• demosthenes1d says

          I would like to second the recommendation to skip “Thing Hidden” and move right to “I See Satan Fall Like Lightning.” It is more compact, packs more punch, and the last chapters are quite prescient about the trajectory of the years since publication. There are quite a few places where the reasoning/connections will seem thin and the exposition will seem forced. If those bother you and you would like to get a better handle on how Girard is trying to tie things together you will have to read “The Scapegoat” or “Things Hidden.”

          • Charles Haywood says

            OK, I’m on board. I can always back-reference to Things Hidden, as you say.

        • Charles Haywood says

          OK, I Saw Satan it is! Congratulations on your daughter’s birth! That is awesome.

          • E. J. Freeman says

            > OK, I Saw Satan it is!

            You’ll love the bit where he effectively claims that the left is the Antichrist.

    • E. J. Freeman says

      I wonder how long it will be until saying “New Zealand” will make people call you a racist…

  5. spotted eagle says

    The people who are celebrated in “pop history” are typically the ones who destroyed their local tradition, or at least the valuable aspects of it, because the larger goal is to remove any allegiance to people and place which might stand in the way of corporate extraction. The book probably wants to rebrand the indigenous Australians to see themselves as part of an ongoing power struggle where there is no such thing as right and wrong. Meanwhile, that was the whole point of their tradition, and however impressive or unimpressive it was, it beats surrendering to nihilist consumerism. The problem for the anti-culturists in my opinion is that most people, even if they don’t know their background, know that it was not part of their identity to do self-destructive things. I remember reading that the Jamaican prime minister rejected all imported cultural products because it was distracting the girls from school work and turning the boys gay supposedly. In America, blacks and latinos have the same skepticism. Whites and Asians as well.

    • Charles Haywood says

      I think this skepticism is crucial to weaponize against the Left. Latinos are the most obvious example and possibility, but I think that there are more black people who would sign up against the Left than some think, especially if they were successfully deprogrammed first.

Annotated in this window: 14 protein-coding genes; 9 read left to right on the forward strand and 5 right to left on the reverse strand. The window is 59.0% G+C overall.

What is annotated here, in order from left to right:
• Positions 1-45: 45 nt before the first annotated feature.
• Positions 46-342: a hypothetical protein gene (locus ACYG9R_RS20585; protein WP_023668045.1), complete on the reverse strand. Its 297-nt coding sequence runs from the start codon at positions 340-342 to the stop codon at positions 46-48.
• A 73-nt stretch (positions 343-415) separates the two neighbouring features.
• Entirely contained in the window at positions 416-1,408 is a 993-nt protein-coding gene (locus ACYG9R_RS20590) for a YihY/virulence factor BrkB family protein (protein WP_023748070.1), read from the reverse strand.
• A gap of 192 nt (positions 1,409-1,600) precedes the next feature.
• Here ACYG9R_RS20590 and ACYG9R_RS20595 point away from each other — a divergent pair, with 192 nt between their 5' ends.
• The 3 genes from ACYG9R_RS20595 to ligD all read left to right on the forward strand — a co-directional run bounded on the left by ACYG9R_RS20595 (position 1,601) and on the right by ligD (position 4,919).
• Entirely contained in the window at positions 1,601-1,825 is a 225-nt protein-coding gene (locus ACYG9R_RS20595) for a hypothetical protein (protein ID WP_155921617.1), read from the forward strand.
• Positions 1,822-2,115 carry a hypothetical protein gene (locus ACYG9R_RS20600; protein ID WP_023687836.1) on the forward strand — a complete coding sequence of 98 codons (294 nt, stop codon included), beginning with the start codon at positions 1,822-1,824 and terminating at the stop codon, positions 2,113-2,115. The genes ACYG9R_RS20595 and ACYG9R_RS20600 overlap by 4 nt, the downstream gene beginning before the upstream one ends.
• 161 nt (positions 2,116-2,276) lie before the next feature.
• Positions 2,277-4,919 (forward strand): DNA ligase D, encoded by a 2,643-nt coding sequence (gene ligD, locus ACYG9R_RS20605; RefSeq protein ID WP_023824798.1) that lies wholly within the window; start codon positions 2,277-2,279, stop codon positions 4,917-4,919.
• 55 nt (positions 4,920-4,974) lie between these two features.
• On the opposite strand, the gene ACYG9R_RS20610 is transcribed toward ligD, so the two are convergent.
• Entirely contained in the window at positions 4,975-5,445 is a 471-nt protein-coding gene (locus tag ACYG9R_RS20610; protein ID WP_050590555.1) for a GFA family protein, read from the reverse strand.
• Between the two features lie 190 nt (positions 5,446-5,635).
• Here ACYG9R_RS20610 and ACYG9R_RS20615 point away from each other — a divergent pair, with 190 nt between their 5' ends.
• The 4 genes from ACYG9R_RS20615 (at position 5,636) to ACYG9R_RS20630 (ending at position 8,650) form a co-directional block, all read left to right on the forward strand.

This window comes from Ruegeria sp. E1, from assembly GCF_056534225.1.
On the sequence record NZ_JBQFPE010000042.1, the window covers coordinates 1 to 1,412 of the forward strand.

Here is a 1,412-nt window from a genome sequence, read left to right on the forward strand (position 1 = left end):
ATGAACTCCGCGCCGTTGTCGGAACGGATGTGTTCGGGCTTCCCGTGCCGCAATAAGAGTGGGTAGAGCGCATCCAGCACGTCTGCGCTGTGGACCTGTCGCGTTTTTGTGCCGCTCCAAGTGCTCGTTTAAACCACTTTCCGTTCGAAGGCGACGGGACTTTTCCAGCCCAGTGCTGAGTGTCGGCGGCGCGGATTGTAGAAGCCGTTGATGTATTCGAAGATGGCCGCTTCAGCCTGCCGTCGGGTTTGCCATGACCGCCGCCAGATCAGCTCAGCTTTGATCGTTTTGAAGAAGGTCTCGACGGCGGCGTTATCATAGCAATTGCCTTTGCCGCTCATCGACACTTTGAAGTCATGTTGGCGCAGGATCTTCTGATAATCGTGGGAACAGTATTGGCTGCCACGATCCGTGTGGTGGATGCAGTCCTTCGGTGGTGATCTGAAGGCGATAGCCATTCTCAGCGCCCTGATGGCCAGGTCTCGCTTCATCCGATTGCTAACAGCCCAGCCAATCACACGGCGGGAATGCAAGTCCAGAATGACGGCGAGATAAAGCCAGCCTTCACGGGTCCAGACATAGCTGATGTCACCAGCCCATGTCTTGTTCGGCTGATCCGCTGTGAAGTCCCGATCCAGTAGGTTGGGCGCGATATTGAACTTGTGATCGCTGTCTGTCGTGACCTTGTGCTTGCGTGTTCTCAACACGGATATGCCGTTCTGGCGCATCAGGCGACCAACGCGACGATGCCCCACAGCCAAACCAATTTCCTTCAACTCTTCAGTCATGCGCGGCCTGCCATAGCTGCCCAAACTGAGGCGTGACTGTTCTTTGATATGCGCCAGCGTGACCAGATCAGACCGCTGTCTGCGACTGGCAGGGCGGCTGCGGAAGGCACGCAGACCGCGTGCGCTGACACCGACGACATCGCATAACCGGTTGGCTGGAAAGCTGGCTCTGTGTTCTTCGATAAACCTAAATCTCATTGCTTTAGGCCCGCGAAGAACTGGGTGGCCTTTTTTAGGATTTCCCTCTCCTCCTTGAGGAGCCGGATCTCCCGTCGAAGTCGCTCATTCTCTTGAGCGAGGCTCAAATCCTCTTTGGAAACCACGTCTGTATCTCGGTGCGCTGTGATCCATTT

6. Behind Enemy Lines says

    One reason why more Australians don’t publicly laugh off the absurd claims of fauxboriginals is that the government (any government) will rush to persecute you for it under s18 of The Protection Of Human Rights Act. In essence, it makes a crime out of hurting someone’s feelings, including by calling their ‘aboriginal’ heritage into question. No one is safe from this (look up “Andrew Bolt” and “section 18” for an especially egregious example). The sickness in Australia goes much deeper than that, but it does help explain why every time some white fellow like Pascoe starts pointing the bone at other white fellows, no one rushes to be the first person to call his bluff.

    • E. J. Freeman says

      There was also the university student who took a photo of an aborigine-only computer room on his campus, and lightly mocked the idea. Then he was dragged through the “human rights” kangaroo courts and trial by media. Mark Latham (former Labour politician turned conservative, but undisciplined like Trump) was a big champion of his.

    • Charles Haywood says

      Yeah, I’m aware of that. No doubt I will be declared persona non grata by the Australian government. Yet one more reason the power of the Left must be forcibly broken.

  7. KnightErrant says

    Excellent review and a timely one too. As the USA seems to move closer to seriously considering, if not passing the Equality Act a whole host of individuals that deny the reality of gender will become the lauded individuals of the day. This is tragic in many ways particularly as it relates to women’s sports. Women will be driven out of these activities that they have trained so hard for. My hope is this starts a backlash against the whole trans tyranny and results in a massive conservative shift in women.

    • Charles Haywood says

      I’d like to think that. But backlashes have been predicted for decades, and never materialized. They control all the levers of power, and use them to punish their enemies. Everyone affected by this, or any other Left outrage, is afraid, and they should be, because the woke religion punishes heretics. Until we dislodge them and then use them to permanently break and discredit the Left, exiling them if necessary, there will be no changes.

  8. David says

    Really enjoyed this book review Charles. Interesting to hear your perspective on heroes and what the school system teaches. Over here in Canada (long gone down the tubes), the school system is a farce. Two years ago when my son entered the public school system in Grade 9, he was greeted by a poster of two male hockey players kissing in his English class. His teacher was (and I have to pause and think how this works) was a lesbian who married a transgender woman (?) or man (?) I have no idea what. Needless to say it was messed up.

    He’s in Grade 11 now and taking history and just this week his teacher plugged in a documentary on Mao. My son noted right away that the documentary went very easy on Mao. So he educated the class (he’s a bit of a rabble rouser – and good on him) about the REAL story of Mao. The teacher blandly said, “yes those things are true,” and then went on teaching. This type of thing happens all the time in his history class.

    Meanwhile, my daughter who is in Grade 7 attends a private Christian school. I was pleasantly surprised to see that part of their curriculum was reading George Orwell’s book Animal Farm, which I have yet to read, but which I should probably do so pronto.

    Again, appreciate this book review. I print off some of your book reviews and bring them home to my son who reads them and puts them in a binder for future review.

    • Charles Haywood says

      Thank you. Yeah, that sounds dreadful. Since I wrote this, we’ve taken our older children out of their school as well, for less than you describe, to be sure (they at least read “Animal Farm.”) I hope you son gets much use out of the reviews.